Why can’t we speak our native language?

As Leaving Certificate students prepare for their oral Irish tests this week and teachers meet for annual conferences, Colman Garrihy says our inability to speak our native language merits scrutiny

IF you chat to teenagers and, indeed, to adults, about their proficiency in Irish, it’s likely that a great many will laugh at you.

Why is it that we start learning our native language aged five and continue for another 13 years, yet we become more proficient in languages such as German and French, which we learned in secondary school?

The last census, in 2011, revealed that 30% of 15-19-year-olds, 54% of 20-24-year-olds and 63% of 25-29-year-olds did not speak the language, despite it being compulsory in primary and second school.

Why, and could lack of language competency by primary teachers be contributing to this trend?

A 2006 report by Dr John Harris, of Trinity College, Dublin, revealed that 25% of primary teachers classified themselves as ‘weak’ Irish speakers.

Dr Muiris Ó Laoire, a senior lecturer and researcher at the Institute of Technology Tralee, has written extensively on bilingualism and multilingualism.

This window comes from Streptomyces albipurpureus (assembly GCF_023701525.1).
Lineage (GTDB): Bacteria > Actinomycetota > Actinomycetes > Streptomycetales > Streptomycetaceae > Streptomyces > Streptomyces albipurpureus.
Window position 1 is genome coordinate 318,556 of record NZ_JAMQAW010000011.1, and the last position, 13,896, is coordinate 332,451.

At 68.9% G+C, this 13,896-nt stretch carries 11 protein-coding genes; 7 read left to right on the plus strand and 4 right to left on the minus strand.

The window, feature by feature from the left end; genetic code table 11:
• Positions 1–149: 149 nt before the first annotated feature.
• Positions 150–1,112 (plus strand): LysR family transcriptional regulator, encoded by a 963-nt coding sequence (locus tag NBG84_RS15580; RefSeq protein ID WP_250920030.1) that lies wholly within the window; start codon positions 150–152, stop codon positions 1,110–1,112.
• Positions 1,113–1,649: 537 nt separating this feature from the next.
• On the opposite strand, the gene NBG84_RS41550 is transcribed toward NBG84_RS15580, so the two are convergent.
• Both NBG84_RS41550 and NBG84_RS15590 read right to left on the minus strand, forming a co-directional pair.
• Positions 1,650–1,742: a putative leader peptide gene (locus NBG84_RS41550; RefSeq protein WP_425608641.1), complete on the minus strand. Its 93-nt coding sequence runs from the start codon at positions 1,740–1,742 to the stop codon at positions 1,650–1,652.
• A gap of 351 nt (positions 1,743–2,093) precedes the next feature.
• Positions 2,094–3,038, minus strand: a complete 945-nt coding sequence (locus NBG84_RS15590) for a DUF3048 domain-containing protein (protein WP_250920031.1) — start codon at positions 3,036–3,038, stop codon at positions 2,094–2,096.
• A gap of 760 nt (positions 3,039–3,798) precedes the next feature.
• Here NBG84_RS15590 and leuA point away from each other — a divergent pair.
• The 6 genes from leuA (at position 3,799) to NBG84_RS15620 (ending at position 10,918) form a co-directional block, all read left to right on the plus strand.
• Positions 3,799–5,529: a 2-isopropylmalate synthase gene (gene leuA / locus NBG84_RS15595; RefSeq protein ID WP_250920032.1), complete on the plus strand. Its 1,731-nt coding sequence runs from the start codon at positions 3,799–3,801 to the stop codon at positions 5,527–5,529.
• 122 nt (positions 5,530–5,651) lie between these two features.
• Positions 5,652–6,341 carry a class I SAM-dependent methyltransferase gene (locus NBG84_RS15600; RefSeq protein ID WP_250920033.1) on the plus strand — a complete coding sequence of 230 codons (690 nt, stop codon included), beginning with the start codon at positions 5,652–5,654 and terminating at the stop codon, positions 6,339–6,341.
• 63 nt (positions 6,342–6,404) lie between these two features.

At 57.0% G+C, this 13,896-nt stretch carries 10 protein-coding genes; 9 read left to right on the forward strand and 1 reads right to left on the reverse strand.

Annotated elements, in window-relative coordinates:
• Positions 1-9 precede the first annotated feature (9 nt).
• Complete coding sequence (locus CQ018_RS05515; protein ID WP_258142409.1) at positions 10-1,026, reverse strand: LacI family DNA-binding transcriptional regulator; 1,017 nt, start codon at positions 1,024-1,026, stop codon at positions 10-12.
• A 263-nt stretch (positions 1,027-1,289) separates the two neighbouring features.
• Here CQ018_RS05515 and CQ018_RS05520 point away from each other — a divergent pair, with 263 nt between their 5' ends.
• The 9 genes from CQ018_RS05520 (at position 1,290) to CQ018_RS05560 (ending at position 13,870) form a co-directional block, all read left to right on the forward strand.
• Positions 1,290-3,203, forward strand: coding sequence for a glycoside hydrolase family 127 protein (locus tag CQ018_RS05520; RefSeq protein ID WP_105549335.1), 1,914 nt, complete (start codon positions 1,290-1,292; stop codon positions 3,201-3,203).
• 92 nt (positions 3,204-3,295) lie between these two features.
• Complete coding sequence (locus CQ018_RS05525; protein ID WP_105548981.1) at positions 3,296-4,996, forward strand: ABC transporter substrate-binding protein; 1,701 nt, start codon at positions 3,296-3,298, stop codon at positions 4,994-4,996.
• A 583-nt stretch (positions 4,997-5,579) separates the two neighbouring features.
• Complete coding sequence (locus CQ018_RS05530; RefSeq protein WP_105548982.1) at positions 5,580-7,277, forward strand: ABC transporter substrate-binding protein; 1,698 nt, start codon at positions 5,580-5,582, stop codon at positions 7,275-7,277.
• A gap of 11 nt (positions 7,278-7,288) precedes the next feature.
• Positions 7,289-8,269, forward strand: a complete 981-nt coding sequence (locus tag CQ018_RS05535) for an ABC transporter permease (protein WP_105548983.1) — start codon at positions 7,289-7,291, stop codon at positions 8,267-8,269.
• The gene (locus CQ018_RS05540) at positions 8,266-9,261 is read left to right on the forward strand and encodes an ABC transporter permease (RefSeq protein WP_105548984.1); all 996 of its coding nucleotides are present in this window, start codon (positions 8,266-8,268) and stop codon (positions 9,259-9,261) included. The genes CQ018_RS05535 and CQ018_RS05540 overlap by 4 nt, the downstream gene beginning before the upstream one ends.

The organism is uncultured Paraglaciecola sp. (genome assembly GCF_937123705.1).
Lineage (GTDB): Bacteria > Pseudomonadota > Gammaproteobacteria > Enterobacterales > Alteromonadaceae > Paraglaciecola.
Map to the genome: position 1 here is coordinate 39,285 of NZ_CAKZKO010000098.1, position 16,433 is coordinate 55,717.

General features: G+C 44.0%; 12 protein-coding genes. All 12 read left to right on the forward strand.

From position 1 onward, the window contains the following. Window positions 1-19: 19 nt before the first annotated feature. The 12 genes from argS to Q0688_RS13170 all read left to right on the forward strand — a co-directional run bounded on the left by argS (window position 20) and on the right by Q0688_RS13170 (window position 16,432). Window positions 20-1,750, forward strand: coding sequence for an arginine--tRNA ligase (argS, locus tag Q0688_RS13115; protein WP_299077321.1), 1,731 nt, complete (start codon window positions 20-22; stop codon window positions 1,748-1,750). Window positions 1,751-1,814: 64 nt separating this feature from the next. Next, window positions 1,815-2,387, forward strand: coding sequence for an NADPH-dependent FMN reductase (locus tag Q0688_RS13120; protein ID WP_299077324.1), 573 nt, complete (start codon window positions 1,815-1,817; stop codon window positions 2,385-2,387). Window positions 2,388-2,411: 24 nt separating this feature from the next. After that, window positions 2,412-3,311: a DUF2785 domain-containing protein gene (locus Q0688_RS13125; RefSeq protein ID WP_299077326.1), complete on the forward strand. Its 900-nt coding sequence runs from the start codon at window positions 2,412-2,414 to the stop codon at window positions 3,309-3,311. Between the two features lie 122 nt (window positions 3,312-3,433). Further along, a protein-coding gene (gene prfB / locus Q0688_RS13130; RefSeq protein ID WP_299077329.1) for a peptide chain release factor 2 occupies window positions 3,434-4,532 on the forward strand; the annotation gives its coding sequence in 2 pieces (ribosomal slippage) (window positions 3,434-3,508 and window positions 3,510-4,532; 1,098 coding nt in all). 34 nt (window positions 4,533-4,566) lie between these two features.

“How one acquires Irish to a competent level is much the same as any other language. It’s down to how people interact with other speakers and make an effort to speak and use it more meaningfully,” he says.

“Learning Irish to pass an exam, or get a job, involves short-term learning. Many learn for good cultural reasons, but culture, in itself, is not a strong motivator; it’s not the same as learning to communicate and to mix with people who use it,” says Dr Ó Laoire.

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So is our interest in conversing ‘as Gaeilge’ stymied because it is not a necessary skill to get a job in Europe or to travel around South America, like French and Spanish are?

Primary school is crucial, Dr Ó Laoire says, as it gives pupils a foundation in Irish and determines their long-term attitude to it.

“Students often mention the positive influence of Irish teachers. However, it’s difficult for some teachers to operate the communicative approach, if the correct support structures are not in place.

“They are supposed to have children doing group work and have pre-prepared tasks and instructions, plus competency in the language,” Dr Ó Laoire says.

Teaching Irish can be sterile, if teaching isn’t geared towards meaningful use, and the formulaic exam-and-teacher-centred approach undermines learning for the sake of communication, says Dr Ó Laoire.

READ MORE: Quiz: How well do you remember your primary school Irish?

Seán de Brún, head of the department of language, literacy, and mathematics education at Mary Immaculate College, in Limerick, agrees.

Mr de Brún, a senior lecturer in Gaeilge and Múineadh na Gaeilge, provides tuition and support for trainee primary teachers of Irish. He develops national initiatives in this field, with his lecturer colleague, Martina Ní Fhátharta.